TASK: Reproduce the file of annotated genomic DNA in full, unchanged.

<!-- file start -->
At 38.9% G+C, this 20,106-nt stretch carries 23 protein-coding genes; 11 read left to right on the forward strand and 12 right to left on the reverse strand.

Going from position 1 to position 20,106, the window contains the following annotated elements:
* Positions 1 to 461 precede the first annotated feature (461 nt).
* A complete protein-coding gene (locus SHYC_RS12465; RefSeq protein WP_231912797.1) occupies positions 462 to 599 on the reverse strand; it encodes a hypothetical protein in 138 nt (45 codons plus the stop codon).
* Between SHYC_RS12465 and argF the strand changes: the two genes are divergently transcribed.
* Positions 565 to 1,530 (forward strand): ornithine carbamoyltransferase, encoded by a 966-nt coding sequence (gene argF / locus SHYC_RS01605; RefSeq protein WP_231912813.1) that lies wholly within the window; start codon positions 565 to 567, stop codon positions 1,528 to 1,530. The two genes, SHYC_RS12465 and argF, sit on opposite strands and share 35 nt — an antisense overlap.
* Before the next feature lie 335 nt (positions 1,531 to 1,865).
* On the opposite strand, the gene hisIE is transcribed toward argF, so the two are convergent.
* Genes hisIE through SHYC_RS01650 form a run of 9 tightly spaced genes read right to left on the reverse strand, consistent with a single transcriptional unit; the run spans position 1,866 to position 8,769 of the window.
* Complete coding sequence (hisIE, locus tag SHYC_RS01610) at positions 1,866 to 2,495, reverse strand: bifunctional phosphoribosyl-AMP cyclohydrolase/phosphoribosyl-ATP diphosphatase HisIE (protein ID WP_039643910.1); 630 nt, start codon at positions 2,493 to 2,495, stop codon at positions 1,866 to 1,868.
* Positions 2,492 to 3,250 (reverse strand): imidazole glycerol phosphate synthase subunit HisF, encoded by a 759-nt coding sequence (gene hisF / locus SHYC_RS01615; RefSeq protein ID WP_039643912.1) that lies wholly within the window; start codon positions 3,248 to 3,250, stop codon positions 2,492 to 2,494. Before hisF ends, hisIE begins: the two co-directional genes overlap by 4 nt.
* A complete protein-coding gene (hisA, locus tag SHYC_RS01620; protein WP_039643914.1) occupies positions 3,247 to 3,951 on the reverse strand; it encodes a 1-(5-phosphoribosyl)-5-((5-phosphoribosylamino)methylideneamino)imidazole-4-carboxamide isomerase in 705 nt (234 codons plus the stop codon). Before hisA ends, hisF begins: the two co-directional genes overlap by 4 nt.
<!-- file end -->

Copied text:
At 38.9% G+C, this 20,106-nt stretch carries 23 protein-coding genes; 11 read left to right on the forward strand and 12 right to left on the reverse strand.

Going from position 1 to position 20,106, the window contains the following annotated elements:
* Positions 1 to 461 precede the first annotated feature (461 nt).
* A complete protein-coding gene (locus SHYC_RS12465; RefSeq protein WP_231912797.1) occupies positions 462 to 599 on the reverse strand; it encodes a hypothetical protein in 138 nt (45 codons plus the stop codon).
* Between SHYC_RS12465 and argF the strand changes: the two genes are divergently transcribed.
* Positions 565 to 1,530 (forward strand): ornithine carbamoyltransferase, encoded by a 966-nt coding sequence (gene argF / locus SHYC_RS01605; RefSeq protein WP_231912813.1) that lies wholly within the window; start codon positions 565 to 567, stop codon positions 1,528 to 1,530. The two genes, SHYC_RS12465 and argF, sit on opposite strands and share 35 nt — an antisense overlap.
* Before the next feature lie 335 nt (positions 1,531 to 1,865).
* On the opposite strand, the gene hisIE is transcribed toward argF, so the two are convergent.
* Genes hisIE through SHYC_RS01650 form a run of 9 tightly spaced genes read right to left on the reverse strand, consistent with a single transcriptional unit; the run spans position 1,866 to position 8,769 of the window.
* Complete coding sequence (hisIE, locus tag SHYC_RS01610) at positions 1,866 to 2,495, reverse strand: bifunctional phosphoribosyl-AMP cyclohydrolase/phosphoribosyl-ATP diphosphatase HisIE (protein ID WP_039643910.1); 630 nt, start codon at positions 2,493 to 2,495, stop codon at positions 1,866 to 1,868.
* Positions 2,492 to 3,250 (reverse strand): imidazole glycerol phosphate synthase subunit HisF, encoded by a 759-nt coding sequence (gene hisF / locus SHYC_RS01615; RefSeq protein ID WP_039643912.1) that lies wholly within the window; start codon positions 3,248 to 3,250, stop codon positions 2,492 to 2,494. Before hisF ends, hisIE begins: the two co-directional genes overlap by 4 nt.
* A complete protein-coding gene (hisA, locus tag SHYC_RS01620; protein WP_039643914.1) occupies positions 3,247 to 3,951 on the reverse strand; it encodes a 1-(5-phosphoribosyl)-5-((5-phosphoribosylamino)methylideneamino)imidazole-4-carboxamide isomerase in 705 nt (234 codons plus the stop codon). Before hisA ends, hisF begins: the two co-directional genes overlap by 4 nt.